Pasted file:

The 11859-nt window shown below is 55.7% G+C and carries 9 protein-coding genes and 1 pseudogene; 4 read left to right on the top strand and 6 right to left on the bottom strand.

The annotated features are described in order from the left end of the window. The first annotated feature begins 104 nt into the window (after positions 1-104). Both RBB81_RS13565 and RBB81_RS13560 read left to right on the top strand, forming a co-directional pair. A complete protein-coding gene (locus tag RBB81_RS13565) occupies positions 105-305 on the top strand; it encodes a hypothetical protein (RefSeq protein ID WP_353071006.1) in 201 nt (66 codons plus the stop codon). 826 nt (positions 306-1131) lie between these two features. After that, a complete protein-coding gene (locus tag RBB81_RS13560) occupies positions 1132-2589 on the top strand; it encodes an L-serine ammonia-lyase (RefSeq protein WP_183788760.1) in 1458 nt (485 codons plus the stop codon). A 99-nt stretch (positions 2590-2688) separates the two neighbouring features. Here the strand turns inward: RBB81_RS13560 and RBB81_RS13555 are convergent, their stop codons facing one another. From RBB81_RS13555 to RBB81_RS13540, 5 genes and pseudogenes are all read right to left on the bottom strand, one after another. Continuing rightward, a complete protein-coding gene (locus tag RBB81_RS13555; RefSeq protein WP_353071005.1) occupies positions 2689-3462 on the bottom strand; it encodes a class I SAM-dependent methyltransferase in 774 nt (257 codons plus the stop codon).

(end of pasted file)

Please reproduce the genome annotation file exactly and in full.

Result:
The 11859-nt window shown below is 55.7% G+C and carries 9 protein-coding genes and 1 pseudogene; 4 read left to right on the top strand and 6 right to left on the bottom strand.

The annotated features are described in order from the left end of the window. The first annotated feature begins 104 nt into the window (after positions 1-104). Both RBB81_RS13565 and RBB81_RS13560 read left to right on the top strand, forming a co-directional pair. A complete protein-coding gene (locus tag RBB81_RS13565) occupies positions 105-305 on the top strand; it encodes a hypothetical protein (RefSeq protein ID WP_353071006.1) in 201 nt (66 codons plus the stop codon). 826 nt (positions 306-1131) lie between these two features. After that, a complete protein-coding gene (locus tag RBB81_RS13560) occupies positions 1132-2589 on the top strand; it encodes an L-serine ammonia-lyase (RefSeq protein WP_183788760.1) in 1458 nt (485 codons plus the stop codon). A 99-nt stretch (positions 2590-2688) separates the two neighbouring features. Here the strand turns inward: RBB81_RS13560 and RBB81_RS13555 are convergent, their stop codons facing one another. From RBB81_RS13555 to RBB81_RS13540, 5 genes and pseudogenes are all read right to left on the bottom strand, one after another. Continuing rightward, a complete protein-coding gene (locus tag RBB81_RS13555; RefSeq protein WP_353071005.1) occupies positions 2689-3462 on the bottom strand; it encodes a class I SAM-dependent methyltransferase in 774 nt (257 codons plus the stop codon).